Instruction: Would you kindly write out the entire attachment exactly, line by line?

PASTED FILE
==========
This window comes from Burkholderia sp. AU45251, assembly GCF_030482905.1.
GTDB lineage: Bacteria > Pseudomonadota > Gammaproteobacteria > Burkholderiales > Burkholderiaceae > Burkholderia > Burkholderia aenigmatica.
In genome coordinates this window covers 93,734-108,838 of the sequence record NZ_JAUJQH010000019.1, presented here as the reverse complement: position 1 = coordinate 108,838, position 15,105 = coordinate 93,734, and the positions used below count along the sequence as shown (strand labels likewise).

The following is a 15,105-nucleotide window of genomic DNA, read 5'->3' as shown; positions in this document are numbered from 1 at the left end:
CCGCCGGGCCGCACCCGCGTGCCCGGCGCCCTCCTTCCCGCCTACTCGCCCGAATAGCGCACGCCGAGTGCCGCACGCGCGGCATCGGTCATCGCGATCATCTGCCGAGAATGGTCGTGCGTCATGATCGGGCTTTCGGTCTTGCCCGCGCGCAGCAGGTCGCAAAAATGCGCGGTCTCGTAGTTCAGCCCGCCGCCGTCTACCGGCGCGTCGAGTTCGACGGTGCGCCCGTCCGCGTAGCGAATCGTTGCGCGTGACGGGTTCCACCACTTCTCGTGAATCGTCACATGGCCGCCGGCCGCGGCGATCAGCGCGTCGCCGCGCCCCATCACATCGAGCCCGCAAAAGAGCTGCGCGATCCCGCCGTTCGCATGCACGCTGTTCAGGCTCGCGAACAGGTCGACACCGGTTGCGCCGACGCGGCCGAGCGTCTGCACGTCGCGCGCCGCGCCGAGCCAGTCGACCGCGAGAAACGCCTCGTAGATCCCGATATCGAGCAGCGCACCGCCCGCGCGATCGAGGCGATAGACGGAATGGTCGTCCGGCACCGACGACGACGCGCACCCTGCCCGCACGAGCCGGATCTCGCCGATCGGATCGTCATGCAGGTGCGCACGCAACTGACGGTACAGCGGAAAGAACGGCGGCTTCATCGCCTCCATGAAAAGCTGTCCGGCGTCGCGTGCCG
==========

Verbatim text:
This window comes from Burkholderia sp. AU45251, assembly GCF_030482905.1.
GTDB lineage: Bacteria > Pseudomonadota > Gammaproteobacteria > Burkholderiales > Burkholderiaceae > Burkholderia > Burkholderia aenigmatica.
In genome coordinates this window covers 93,734-108,838 of the sequence record NZ_JAUJQH010000019.1, presented here as the reverse complement: position 1 = coordinate 108,838, position 15,105 = coordinate 93,734, and the positions used below count along the sequence as shown (strand labels likewise).

The following is a 15,105-nucleotide window of genomic DNA, read 5'->3' as shown; positions in this document are numbered from 1 at the left end:
CCGCCGGGCCGCACCCGCGTGCCCGGCGCCCTCCTTCCCGCCTACTCGCCCGAATAGCGCACGCCGAGTGCCGCACGCGCGGCATCGGTCATCGCGATCATCTGCCGAGAATGGTCGTGCGTCATGATCGGGCTTTCGGTCTTGCCCGCGCGCAGCAGGTCGCAAAAATGCGCGGTCTCGTAGTTCAGCCCGCCGCCGTCTACCGGCGCGTCGAGTTCGACGGTGCGCCCGTCCGCGTAGCGAATCGTTGCGCGTGACGGGTTCCACCACTTCTCGTGAATCGTCACATGGCCGCCGGCCGCGGCGATCAGCGCGTCGCCGCGCCCCATCACATCGAGCCCGCAAAAGAGCTGCGCGATCCCGCCGTTCGCATGCACGCTGTTCAGGCTCGCGAACAGGTCGACACCGGTTGCGCCGACGCGGCCGAGCGTCTGCACGTCGCGCGCCGCGCCGAGCCAGTCGACCGCGAGAAACGCCTCGTAGATCCCGATATCGAGCAGCGCACCGCCCGCGCGATCGAGGCGATAGACGGAATGGTCGTCCGGCACCGACGACGACGCGCACCCTGCCCGCACGAGCCGGATCTCGCCGATCGGATCGTCATGCAGGTGCGCACGCAACTGACGGTACAGCGGAAAGAACGGCGGCTTCATCGCCTCCATGAAAAGCTGTCCGGCGTCGCGTGCCG